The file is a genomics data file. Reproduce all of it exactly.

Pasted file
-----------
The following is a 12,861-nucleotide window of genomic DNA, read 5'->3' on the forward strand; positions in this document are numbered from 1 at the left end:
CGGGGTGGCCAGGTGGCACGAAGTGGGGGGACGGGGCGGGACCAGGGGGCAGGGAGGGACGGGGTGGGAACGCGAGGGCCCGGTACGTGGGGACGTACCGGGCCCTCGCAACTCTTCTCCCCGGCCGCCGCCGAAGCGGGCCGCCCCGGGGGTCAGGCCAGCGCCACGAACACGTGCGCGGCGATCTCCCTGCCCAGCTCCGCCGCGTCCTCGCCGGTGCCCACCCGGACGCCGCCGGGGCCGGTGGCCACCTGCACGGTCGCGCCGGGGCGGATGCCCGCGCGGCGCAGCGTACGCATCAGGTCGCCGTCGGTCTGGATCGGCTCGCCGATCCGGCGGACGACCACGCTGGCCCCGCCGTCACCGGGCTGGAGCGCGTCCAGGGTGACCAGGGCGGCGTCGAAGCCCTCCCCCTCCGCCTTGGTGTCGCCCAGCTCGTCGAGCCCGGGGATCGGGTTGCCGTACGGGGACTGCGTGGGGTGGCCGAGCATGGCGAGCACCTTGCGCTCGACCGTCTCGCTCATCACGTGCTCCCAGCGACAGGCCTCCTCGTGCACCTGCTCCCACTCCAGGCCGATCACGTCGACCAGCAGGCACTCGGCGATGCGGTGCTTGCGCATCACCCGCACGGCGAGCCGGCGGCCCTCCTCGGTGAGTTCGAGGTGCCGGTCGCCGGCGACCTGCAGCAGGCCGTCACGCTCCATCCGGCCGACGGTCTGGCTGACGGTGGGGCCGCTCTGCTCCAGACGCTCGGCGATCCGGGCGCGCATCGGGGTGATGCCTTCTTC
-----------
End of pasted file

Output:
The following is a 12,861-nucleotide window of genomic DNA, read 5'->3' on the forward strand; positions in this document are numbered from 1 at the left end:
CGGGGTGGCCAGGTGGCACGAAGTGGGGGGACGGGGCGGGACCAGGGGGCAGGGAGGGACGGGGTGGGAACGCGAGGGCCCGGTACGTGGGGACGTACCGGGCCCTCGCAACTCTTCTCCCCGGCCGCCGCCGAAGCGGGCCGCCCCGGGGGTCAGGCCAGCGCCACGAACACGTGCGCGGCGATCTCCCTGCCCAGCTCCGCCGCGTCCTCGCCGGTGCCCACCCGGACGCCGCCGGGGCCGGTGGCCACCTGCACGGTCGCGCCGGGGCGGATGCCCGCGCGGCGCAGCGTACGCATCAGGTCGCCGTCGGTCTGGATCGGCTCGCCGATCCGGCGGACGACCACGCTGGCCCCGCCGTCACCGGGCTGGAGCGCGTCCAGGGTGACCAGGGCGGCGTCGAAGCCCTCCCCCTCCGCCTTGGTGTCGCCCAGCTCGTCGAGCCCGGGGATCGGGTTGCCGTACGGGGACTGCGTGGGGTGGCCGAGCATGGCGAGCACCTTGCGCTCGACCGTCTCGCTCATCACGTGCTCCCAGCGACAGGCCTCCTCGTGCACCTGCTCCCACTCCAGGCCGATCACGTCGACCAGCAGGCACTCGGCGATGCGGTGCTTGCGCATCACCCGCACGGCGAGCCGGCGGCCCTCCTCGGTGAGTTCGAGGTGCCGGTCGCCGGCGACCTGCAGCAGGCCGTCACGCTCCATCCGGCCGACGGTCTGGCTGACGGTGGGGCCGCTCTGCTCCAGACGCTCGGCGATCCGGGCGCGCATCGGGGTGATGCCTTCTTC